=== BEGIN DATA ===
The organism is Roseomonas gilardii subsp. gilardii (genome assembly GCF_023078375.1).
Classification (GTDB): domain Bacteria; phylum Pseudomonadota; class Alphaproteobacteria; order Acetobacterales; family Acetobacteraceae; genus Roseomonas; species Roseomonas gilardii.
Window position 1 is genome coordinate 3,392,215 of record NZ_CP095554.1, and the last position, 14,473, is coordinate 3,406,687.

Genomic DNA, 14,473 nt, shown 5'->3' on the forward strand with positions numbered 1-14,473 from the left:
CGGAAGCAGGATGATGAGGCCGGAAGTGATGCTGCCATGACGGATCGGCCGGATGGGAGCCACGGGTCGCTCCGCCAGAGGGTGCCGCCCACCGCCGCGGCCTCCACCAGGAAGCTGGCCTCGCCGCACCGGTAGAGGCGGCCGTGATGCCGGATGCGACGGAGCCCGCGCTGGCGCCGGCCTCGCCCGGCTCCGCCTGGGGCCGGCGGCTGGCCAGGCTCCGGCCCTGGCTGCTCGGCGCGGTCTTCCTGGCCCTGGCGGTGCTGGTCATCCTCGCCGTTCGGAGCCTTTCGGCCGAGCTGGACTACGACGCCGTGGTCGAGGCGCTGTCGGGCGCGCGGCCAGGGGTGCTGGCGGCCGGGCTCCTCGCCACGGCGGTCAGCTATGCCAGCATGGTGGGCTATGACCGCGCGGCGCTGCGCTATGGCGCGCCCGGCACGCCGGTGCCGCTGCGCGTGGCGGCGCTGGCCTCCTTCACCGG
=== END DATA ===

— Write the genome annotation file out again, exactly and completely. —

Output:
The organism is Roseomonas gilardii subsp. gilardii (genome assembly GCF_023078375.1).
Classification (GTDB): domain Bacteria; phylum Pseudomonadota; class Alphaproteobacteria; order Acetobacterales; family Acetobacteraceae; genus Roseomonas; species Roseomonas gilardii.
Window position 1 is genome coordinate 3,392,215 of record NZ_CP095554.1, and the last position, 14,473, is coordinate 3,406,687.

Genomic DNA, 14,473 nt, shown 5'->3' on the forward strand with positions numbered 1-14,473 from the left:
CGGAAGCAGGATGATGAGGCCGGAAGTGATGCTGCCATGACGGATCGGCCGGATGGGAGCCACGGGTCGCTCCGCCAGAGGGTGCCGCCCACCGCCGCGGCCTCCACCAGGAAGCTGGCCTCGCCGCACCGGTAGAGGCGGCCGTGATGCCGGATGCGACGGAGCCCGCGCTGGCGCCGGCCTCGCCCGGCTCCGCCTGGGGCCGGCGGCTGGCCAGGCTCCGGCCCTGGCTGCTCGGCGCGGTCTTCCTGGCCCTGGCGGTGCTGGTCATCCTCGCCGTTCGGAGCCTTTCGGCCGAGCTGGACTACGACGCCGTGGTCGAGGCGCTGTCGGGCGCGCGGCCAGGGGTGCTGGCGGCCGGGCTCCTCGCCACGGCGGTCAGCTATGCCAGCATGGTGGGCTATGACCGCGCGGCGCTGCGCTATGGCGCGCCCGGCACGCCGGTGCCGCTGCGCGTGGCGGCGCTGGCCTCCTTCACCGG